Later, Jesus will turn a couple fish and five barley loaves into a feast for 5000 but refuses to use that same power to transform stones into bread to feed himself. Later, Jesus will walk on water, calm the stormy seas, and pass through the violent mob at Nazareth. But now, he refuses to jump from the top of the temple just to prove himself to the devil. Later, a taunting mob will repeat this challenge from the foot of the cross. ‘If you are the Son of God, save yourself and come down from that cross, so that we may believe in you’ (Matthew 27:40). But Jesus won’t jump from the top of the temple. He won’t come down from the cross. Jesus doesn’t misuse his power to do magic tricks or to benefit himself. Jesus has a single-minded approach to life that will guide and sustain him; protect and dignify him; save and redeem him above all others. Jesus is not motivated by his own needs, but solely by the Word of God.
The wilderness taught Jesus who he was and proved to us all we can trust him. Jesus lived the abundant life no matter what scene of tragedy, suffering, betrayal or despair confronted him. Jesus stood for the whole. Jesus stands for you and me regardless of the cost, despite many hardships, even at the cost of his life. Because he clung to the undying life that was his in God, Jesus was free to give his life fully to God’s dream of a better life for all on earth as it is in heaven.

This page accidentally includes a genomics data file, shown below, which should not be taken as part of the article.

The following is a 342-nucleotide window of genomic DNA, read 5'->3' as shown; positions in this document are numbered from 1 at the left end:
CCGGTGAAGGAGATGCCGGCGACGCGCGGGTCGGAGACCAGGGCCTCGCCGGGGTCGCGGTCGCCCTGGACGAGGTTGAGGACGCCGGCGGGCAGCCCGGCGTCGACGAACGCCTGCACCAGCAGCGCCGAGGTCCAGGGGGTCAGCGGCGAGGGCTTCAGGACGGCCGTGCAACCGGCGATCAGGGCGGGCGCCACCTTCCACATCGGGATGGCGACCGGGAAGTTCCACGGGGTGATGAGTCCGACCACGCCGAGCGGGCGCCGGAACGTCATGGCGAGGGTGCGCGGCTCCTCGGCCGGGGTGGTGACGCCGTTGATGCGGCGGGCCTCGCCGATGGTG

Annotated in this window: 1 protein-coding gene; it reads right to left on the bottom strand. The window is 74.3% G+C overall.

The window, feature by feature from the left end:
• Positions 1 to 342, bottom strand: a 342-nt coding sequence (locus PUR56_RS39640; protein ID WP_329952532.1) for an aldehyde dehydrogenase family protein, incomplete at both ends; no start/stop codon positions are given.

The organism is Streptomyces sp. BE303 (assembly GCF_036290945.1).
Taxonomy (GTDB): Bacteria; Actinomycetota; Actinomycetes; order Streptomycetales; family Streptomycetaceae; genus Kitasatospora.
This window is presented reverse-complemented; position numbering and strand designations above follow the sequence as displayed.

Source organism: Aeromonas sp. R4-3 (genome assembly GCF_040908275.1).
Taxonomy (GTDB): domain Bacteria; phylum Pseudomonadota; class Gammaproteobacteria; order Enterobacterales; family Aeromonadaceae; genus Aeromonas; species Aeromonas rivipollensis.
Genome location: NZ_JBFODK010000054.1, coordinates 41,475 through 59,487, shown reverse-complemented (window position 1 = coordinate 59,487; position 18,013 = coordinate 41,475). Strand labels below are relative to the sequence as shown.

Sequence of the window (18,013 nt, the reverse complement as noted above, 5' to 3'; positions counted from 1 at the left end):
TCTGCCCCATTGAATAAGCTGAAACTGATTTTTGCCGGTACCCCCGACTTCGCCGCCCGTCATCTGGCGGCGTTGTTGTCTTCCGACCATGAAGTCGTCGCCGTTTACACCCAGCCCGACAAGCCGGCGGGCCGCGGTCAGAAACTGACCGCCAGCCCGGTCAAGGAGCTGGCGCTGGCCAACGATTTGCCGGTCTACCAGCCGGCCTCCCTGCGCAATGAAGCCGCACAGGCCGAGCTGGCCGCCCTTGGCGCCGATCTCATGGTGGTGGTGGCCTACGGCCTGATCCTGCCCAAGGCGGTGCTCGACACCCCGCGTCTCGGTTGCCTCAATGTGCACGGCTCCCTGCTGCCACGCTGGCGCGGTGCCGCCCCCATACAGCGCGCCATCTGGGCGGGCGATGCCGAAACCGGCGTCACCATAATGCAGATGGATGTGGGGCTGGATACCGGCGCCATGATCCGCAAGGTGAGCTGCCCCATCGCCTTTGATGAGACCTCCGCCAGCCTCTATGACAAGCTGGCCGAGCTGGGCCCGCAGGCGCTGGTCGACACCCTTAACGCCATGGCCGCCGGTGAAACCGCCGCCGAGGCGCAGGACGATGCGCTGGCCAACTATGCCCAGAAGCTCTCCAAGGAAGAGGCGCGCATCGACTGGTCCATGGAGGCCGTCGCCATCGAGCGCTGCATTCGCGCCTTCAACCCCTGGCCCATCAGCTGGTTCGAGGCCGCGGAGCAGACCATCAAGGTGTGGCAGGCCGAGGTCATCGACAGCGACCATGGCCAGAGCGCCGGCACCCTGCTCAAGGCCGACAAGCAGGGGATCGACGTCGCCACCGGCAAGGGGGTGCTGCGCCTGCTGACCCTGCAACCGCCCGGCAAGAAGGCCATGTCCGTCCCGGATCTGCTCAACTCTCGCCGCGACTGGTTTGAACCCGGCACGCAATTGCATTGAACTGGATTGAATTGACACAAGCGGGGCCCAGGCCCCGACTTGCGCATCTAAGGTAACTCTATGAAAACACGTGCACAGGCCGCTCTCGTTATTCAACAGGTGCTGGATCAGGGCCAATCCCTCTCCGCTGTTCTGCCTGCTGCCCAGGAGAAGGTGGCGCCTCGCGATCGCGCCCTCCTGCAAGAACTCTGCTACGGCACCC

We learn from Jesus that while our wilderness experiences may be uncomfortable and a little frightening, they are also sacred. Wilderness can be the source of true clarity and hard-won wisdom if we don’t just rush for the exits or try to deny they exist altogether. The people of Israel lingered in the wilderness for forty years. Quick fixes and the hurry to flee from pain of failure and sin have undone the Spirit’s deep and challenging work of transformation too many times to count. The wilderness afforded the children of Israel a time and place to learn the proper use of their God-given freedom and discover how God intended them to fashion neighborly communities. They learned what to say no to and what to say yes. We walk into wilderness every year at worship for these forty days of Lent. It is an intentional time and place for the Spirit to show us how to live again—beyond mere survival. God is faithful. God is with us. God comes to us in the ash of life.
This wilderness road we have known and will know has been walked before. It may be built out, and paved over, partly obscured, and almost unrecognizable now, hidden by everything we once staked our lives on that we now find to be crumbling, false, and untrustworthy. Yet the shape of the landscape and meandering pathways of old remain.As we walk the contours of our hearts this Lenten season, I wonder how we might be shaped and emboldened by God? How God might prepare us as disciples for ministry?
This Lent when you are traveling around the city, walking up Clark Street, or riding the bus on Irving Park Road, or even driving the diagonal Kennedy expressway (which I’m told is also an old Native American trail), “I wonder if you might pause and slow down and remember to walk those offbeat contours of your own heart. Just as Jesus began in his wilderness, so we will begin in ours, again and again. Because while, yes, this holy life we live is laced with wilderness and ash, it is also painted with beauty and hope. Blessed be the journey.” (Lindsay Mack)